Regarding the March 27 AP article, “Anti-Islamist fervor prompts harsh Egypt court sentences“: Commenting on reactions from foreign quarters to a Minya criminal court decision referring death sentences against 529 defendants, implicated in acts of sabotage, to the Mufti of the Republic for his opinion, the head of the Ministry of Justice press office, Counselor Abdel Azim el-Ashry, explained the following:
(1) One of the basic principles of a democratic system is separation among authorities and the confirmation of the independence of the judiciary, together with noninterference by the executive authority in the judicial authority’s activities. These principles do not categorically allow comments on judicial rulings by any inside or outside party, since such comments would undermine the independence of the judiciary.
(2) The defendants whose sentences were referred to the Mufti of the Republic for confirmation were tried before an ordinary court and a natural judge — not at a summary court.
(3) The court judge issued a decision, not a verdict, after listening to eyewitnesses, and urged taking the opinion of the Mufti of the Republic for confirmation of the death sentences. The opinion of the Mufti is not mandatory, and when the case papers are referred back to court, the judge has the right to uphold his decision or change it.
(4) All defendants have the right, in case a sentence of death or imprisonment for life is issued, to appeal the verdict before the court of cassation. Also, the public prosecution has the right to challenge the ruling even if it was not appealed at the court of cassation. The court of cassation has the right either to reverse the ruling, send it back to another court for review of the case from the very beginning, or uphold it. Even if the new court upholds the death sentences, the defendants could, for the second time, appeal the ruling, and in this case, the court of cassation would take over settling the case.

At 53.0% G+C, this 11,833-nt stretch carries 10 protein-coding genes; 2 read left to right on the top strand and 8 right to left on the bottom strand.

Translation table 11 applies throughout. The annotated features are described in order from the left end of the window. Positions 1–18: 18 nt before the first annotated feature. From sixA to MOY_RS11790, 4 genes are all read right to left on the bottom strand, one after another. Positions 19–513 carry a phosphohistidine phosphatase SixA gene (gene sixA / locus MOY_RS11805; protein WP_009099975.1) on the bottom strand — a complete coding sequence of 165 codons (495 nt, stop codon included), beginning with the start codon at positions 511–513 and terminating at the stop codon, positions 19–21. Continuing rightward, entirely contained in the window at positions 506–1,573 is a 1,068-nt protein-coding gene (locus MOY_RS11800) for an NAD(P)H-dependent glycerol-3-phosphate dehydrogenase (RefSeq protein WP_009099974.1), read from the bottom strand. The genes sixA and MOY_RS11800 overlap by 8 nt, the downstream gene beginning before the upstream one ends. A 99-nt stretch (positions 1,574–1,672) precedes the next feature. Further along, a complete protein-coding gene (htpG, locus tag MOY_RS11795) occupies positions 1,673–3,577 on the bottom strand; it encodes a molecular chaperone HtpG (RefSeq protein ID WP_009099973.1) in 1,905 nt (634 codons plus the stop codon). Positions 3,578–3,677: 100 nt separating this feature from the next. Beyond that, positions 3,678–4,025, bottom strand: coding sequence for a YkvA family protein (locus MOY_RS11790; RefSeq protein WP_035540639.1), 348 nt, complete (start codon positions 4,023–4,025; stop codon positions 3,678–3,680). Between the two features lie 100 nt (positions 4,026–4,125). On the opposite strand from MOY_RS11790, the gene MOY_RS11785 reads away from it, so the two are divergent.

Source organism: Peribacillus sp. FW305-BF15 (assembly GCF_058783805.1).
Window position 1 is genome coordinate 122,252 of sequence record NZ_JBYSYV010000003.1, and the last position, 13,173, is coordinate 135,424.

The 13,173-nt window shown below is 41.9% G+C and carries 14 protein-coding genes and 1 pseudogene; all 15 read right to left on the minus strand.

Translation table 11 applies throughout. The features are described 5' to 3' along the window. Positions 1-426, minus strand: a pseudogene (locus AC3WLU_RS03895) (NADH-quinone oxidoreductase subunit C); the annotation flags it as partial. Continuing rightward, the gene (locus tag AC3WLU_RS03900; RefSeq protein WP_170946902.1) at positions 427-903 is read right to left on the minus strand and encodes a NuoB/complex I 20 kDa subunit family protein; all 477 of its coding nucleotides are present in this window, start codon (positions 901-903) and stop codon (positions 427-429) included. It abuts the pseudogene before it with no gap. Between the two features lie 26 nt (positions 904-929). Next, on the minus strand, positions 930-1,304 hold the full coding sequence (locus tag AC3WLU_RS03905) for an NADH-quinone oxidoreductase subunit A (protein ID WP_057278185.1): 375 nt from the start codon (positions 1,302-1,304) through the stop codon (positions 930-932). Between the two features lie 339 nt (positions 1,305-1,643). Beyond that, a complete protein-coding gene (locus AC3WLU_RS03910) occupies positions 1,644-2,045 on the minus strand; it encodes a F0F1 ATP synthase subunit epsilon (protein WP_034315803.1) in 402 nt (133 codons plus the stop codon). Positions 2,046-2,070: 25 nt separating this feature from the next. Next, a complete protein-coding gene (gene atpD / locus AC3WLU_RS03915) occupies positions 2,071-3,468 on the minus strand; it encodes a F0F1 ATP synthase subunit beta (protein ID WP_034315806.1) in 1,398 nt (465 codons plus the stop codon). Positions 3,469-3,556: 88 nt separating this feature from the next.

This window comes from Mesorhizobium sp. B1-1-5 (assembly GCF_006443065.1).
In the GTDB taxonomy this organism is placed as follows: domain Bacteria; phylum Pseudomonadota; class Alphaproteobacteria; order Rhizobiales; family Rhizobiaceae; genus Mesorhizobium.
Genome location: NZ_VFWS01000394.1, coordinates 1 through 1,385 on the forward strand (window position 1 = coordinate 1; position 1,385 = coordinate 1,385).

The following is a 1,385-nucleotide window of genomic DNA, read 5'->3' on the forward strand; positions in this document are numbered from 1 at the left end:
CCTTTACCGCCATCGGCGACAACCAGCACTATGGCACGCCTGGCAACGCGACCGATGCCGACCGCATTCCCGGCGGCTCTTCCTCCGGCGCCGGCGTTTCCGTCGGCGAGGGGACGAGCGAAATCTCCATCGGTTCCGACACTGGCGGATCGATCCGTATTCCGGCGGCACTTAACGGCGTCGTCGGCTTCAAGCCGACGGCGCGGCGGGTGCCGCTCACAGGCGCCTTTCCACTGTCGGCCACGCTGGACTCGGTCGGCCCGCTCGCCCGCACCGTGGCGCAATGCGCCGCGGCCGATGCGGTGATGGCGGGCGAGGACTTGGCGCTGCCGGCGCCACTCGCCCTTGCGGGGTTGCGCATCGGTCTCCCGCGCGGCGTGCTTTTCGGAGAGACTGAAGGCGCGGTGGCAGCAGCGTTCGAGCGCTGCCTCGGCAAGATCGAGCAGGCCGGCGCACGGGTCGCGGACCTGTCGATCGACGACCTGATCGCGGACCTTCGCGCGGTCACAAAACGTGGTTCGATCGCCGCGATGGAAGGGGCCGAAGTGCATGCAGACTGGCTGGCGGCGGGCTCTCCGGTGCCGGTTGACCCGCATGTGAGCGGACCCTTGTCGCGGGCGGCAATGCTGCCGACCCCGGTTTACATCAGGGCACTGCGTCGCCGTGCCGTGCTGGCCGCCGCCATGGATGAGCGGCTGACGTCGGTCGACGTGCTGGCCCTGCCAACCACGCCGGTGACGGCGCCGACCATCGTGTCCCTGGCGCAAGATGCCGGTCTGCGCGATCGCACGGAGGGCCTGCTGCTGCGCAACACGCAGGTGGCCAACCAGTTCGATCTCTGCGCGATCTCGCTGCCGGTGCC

(5) Most of those sentenced to death (more than 350) were tried in absentia. Therefore, if they show up in court, they have the right to talk to the court panel, and the jury must listen to them and form a new opinion. This means looking into the case from the very beginning and starting new litigation procedures before the same court.
The opinions expressed in this letter to the editor are the writer’s own and do not necessarily reflect the policies of The Japan Times.